Mimosa trees, Albizia julibrissin, dot the roadsides with their pink blossoms in early summer giving a tropical appearance. The fern-like foliage is made of fine compound leaflets. Mimosa flowers look like silky pink tuffs, giving the tree its other name, silk-tree. After the flowers fade, the seedpods form, resembling peapods, indicating it’s in the Fabaceae family, or pea family.

Originally native to an area ranging from Iran to China, historical accounts suspect mimosas were introduced to America as early as 1745. The famous French botanist, Andre Michaux, introduced the mimosa tree to Charleston in 1786. They produce prolific seeds, which allowed it to quickly spread throughout the South.

Mimosas grow where the soil has taken a beating. In fact, because they tolerate such poor soil and are capable of fixing nitrogen in the soil, they’re one of the species suitable for waste landfill remediation, synergistically enhancing the landscape. That’s an alternative meaning to “trash tree”.

Mimosa blossoms, Albizia julibrissin, "Collective Happiness Flowers"

It might be pure coincidence, but I find it interesting that a tree which heals disturbed land can also heal a disturbed heart. In China the peeled, dried bark of mimosa, called “collective happiness bark” in Chinese, is used as an uplifting remedy for an irritable-type of depression accompanied by insomnia, poor memory, grief and anger. In Chinese medicine this type of depression is diagnosed as a shen disturbance, a shock or trauma to the spiritual aspect of someone’s heart.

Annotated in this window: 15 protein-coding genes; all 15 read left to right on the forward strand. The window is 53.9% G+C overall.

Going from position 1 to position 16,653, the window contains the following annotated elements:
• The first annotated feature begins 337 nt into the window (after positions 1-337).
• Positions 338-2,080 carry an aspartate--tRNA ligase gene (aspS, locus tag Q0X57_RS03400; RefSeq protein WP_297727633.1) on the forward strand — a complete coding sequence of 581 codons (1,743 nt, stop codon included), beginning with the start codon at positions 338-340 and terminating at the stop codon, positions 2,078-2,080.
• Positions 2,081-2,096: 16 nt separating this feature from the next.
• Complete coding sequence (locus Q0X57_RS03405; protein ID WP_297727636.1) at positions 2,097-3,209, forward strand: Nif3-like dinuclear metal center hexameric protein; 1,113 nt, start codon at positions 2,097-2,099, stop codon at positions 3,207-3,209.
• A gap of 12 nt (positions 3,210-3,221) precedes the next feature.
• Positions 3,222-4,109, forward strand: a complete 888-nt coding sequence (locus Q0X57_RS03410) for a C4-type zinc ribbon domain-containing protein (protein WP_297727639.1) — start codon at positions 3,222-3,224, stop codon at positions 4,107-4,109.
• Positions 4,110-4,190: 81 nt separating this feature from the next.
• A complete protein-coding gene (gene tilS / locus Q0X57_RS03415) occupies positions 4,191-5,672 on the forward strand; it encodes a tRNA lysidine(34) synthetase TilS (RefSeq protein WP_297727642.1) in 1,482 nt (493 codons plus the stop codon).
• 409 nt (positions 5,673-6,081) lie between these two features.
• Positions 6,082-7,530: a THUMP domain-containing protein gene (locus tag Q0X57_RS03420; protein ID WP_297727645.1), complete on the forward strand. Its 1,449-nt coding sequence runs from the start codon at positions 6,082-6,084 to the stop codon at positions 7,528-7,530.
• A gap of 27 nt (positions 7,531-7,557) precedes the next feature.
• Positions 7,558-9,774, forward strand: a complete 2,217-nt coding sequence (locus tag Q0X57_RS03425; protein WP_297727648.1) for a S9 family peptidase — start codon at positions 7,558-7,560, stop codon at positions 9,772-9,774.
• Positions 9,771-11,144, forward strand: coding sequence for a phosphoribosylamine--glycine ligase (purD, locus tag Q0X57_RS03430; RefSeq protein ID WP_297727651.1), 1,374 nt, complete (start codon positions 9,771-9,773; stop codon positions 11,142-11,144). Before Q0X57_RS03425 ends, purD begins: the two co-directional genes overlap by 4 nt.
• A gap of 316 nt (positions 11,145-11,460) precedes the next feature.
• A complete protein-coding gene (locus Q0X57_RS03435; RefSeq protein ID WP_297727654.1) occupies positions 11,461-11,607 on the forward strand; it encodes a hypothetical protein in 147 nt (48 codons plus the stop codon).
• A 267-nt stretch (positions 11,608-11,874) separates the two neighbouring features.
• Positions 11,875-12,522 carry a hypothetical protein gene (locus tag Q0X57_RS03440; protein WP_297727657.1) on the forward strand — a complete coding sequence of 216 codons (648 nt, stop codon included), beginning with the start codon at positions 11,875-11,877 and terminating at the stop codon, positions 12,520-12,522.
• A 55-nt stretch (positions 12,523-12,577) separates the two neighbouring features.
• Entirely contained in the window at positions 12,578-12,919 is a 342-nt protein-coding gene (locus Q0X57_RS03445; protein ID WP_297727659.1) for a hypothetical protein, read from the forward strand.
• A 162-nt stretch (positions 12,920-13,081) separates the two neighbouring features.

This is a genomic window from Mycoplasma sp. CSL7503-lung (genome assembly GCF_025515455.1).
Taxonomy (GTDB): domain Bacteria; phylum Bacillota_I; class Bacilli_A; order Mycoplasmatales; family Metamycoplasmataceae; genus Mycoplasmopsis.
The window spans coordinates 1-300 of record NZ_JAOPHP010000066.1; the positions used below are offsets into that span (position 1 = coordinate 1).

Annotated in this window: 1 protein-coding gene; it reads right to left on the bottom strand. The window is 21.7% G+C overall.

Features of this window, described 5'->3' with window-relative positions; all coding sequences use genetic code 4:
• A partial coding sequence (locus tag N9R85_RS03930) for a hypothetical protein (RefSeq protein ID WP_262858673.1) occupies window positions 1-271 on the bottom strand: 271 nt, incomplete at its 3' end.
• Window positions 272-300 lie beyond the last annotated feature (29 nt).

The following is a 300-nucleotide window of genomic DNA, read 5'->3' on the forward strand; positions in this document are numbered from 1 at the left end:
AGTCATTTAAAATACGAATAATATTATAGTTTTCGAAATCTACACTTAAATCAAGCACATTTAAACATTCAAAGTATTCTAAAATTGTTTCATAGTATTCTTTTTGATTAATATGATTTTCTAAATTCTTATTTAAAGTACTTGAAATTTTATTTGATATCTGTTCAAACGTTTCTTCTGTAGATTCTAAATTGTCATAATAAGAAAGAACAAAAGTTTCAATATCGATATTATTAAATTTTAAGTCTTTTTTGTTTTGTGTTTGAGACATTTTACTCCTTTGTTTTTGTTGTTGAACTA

Current research has validated the traditional Chinese remedy of mimosa bark, showing that it relieves anxiety and has an antidepressant-like effect. Other studies have found that mimosa foliage and flowers contain antioxidants which inhibit the oxidation of the bad LDL cholesterol, decreasing the danger associated with high LDL cholesterol, which would make a lot of people happy.

The bark is boiled and steeped in water. For a milder effect, one can also use the flowers and leaves. The tea should not be drunk during pregnancy or if one is taking prescribed antidepressants. Also, because mimosas grow in disturbed soil, do be careful not to use any part of a tree growing near railroad tracks which could have absorbed a considerable amount of toxins.

This article was originally published in my Urban Forager Column on Sundays for the Athens Banner Herald–Living, June 20, 2010.                                                 http://www.onlineathens.com/stories/062010/liv_656397734.shtml